RoadRunner Shuttle; Starbucks of Simi Valley; The Flag Factory; USMC
Camp Pendleton’s First Marine Division Band.

Where: The courtyard of The Ronald Reagan Presidential Library, 40
Presidential Drive, Simi Valley, CA

About the America Supports You Freedom Walk

The America Supports You Freedom Walk was created in 2005 to
establish a national tradition of remembrance of the lives lost on
September 11, 2001, to renew our commitment to freedom and the values
of our country, and to honor our veterans, past and present. For more
information, visit

The War on Big Tobacco

Welcome back to our spotlight on military blogs or MilBlogs. This month we’re featuring The War on Big Tobacco.

Meet Tobacco.

Big Tobacco is a cigar-smoking, coffee-drinking, software-writing, graduate student who has served in the Army National Guard for over 13 years, attained the grade of E-6, and should have known better than to join the Infantry.
Big Tobacco is married and a father of 2 boys. He stared this blog to keep his friends and co-workers up to date on deployment events.

I’ll warn you now, some of his language is NSFW (not safe for work). Or small children. Or old people. But he’s hilarious and easy to read. Currently, he’s in the process of changing FOBs (Forward Operating Base) so one of his more recent posts, Telfilat HaDerech, includes a list of his “greatest hits“.

He is irreverent, insightful, crass, and dead-on-the-money more often than not.

One of my favorite posts is a recent one as well – Tobacco finally figures out who started the Global War on Terror and why. I’ll warn you now, it’s not a post you want to be reading in front of your pastor or your 7 year old. But it’s funny. And usually, for things to be funny there has to be at least a grain of truth in there somewhere.

With Big Tobacco, there always is.

In case some of his lexicon confuses you, there is a glossary to the right, a short way down. Not only is that worth the read but so are the FAQs and BT’s Ten Commandments. All are worth reading.

And, lest you think BT is nothing BUT irreverent, there is one of my favorite posts of his – For the Boys. Anyone who has been around military and military blogs will know the sentiment all too well. For the rest, it is a good insight into being separated from your children during a time of war.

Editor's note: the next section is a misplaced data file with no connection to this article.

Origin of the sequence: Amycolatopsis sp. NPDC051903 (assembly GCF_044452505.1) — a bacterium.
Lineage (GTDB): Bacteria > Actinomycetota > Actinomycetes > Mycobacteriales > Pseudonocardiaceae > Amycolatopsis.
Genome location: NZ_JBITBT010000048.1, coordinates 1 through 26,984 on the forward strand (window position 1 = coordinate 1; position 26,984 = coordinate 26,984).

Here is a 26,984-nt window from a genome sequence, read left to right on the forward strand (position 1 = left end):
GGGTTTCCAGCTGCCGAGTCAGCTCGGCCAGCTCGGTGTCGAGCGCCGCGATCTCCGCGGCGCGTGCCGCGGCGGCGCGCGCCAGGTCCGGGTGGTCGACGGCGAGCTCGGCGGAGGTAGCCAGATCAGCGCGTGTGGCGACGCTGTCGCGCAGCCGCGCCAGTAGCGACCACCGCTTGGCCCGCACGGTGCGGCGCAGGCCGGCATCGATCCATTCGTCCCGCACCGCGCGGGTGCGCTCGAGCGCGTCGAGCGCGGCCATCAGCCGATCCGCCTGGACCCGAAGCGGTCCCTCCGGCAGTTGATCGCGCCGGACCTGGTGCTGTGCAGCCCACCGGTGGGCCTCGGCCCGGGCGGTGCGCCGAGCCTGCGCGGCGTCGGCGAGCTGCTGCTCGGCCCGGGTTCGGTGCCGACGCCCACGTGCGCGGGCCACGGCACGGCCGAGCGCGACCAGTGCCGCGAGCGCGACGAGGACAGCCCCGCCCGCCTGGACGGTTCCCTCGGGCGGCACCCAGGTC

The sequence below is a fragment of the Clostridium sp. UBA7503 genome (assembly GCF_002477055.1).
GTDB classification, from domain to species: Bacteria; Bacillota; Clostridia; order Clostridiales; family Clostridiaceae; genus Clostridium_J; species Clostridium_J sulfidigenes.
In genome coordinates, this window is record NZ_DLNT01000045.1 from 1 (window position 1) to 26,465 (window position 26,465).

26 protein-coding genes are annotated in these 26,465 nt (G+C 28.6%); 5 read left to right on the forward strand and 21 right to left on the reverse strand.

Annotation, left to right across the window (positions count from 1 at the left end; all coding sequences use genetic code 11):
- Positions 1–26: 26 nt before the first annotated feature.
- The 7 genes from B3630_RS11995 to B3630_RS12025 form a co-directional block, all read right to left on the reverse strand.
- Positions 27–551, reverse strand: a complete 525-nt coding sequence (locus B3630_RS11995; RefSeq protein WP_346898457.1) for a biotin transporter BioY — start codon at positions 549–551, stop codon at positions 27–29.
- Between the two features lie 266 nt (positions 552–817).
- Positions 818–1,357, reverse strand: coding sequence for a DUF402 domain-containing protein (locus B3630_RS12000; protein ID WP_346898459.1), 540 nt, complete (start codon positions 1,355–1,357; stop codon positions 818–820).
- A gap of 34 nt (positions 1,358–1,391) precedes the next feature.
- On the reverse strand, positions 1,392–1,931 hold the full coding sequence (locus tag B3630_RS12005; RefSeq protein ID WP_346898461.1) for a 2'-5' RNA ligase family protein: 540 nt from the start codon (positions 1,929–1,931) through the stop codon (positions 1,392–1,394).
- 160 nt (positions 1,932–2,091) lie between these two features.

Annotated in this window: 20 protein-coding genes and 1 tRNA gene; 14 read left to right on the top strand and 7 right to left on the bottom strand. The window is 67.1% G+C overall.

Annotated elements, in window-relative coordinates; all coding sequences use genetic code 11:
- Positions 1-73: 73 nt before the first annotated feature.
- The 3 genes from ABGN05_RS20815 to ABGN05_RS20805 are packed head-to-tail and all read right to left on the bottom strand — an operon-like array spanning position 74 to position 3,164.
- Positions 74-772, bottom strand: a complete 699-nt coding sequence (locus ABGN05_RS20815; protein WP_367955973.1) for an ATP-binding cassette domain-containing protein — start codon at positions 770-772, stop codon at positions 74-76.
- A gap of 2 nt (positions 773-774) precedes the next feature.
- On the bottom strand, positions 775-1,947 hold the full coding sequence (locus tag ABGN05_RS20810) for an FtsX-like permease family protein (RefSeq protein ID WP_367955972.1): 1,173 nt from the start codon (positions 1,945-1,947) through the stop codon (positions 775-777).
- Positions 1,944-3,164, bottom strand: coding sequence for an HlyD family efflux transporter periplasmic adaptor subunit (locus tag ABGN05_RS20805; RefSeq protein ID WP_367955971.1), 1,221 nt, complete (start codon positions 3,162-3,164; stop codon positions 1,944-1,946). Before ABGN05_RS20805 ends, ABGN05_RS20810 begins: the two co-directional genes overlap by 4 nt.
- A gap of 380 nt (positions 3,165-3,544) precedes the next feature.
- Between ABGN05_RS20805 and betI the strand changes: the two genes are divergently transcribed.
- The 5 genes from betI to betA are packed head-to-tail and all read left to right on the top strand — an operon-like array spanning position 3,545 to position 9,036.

Just before I went to hit “POST” for this blog post, I popped back over to Big Tobacco’s place and saw that he had another post up. The title is Split Personality and it’s probably one of his best.

Then again, I find myself saying that about much of what he writes. Go and read. It is well worth your time.

Check back in a few weeks when we highlight the next miblog on our radar. If you have suggestions for blogs you’d like to see featured, drop a comment and let me know!

Army Steps Up to Challenges Supporting Families

Did you know that the Army Family Action Plan celebrated it’s 25th anniversary this month? Recently, I was invited to participate in a Bloggers’ Roundtable put on by the Department of Defense (DoD) designed to differences the Army Family Action Plan has made in the lives of Army families since its inception 25 years ago.

The Bloggers Roundtable provides source material for stories in the blogosphere concerning the Department of Defense (DoD) by bloggers and online journalists. Where available, this includes transcripts, biographies, related fact sheets and video.You can access the transcript and mp3 audio file of this roundatable by visiting the DoDLive webpage.

Among those involved in this particular Roundtable was the Secretary of the Army, Mr. Pete Geren. I have had the pleasure of meeting Secretary Geren in person as well as participating with him in a previous Roundtable and this time was no different. He introduced the topic by saying that this was

an important opportunity for us to look back on 25 years of the Army Family Action Plan.  General Wickham initiated this with a — with a very prescient white paper that he wrote 25 years ago, and did an extraordinary job of looking into the future and laying out for us the challenges we would face, as an Army, as we moved further into this century.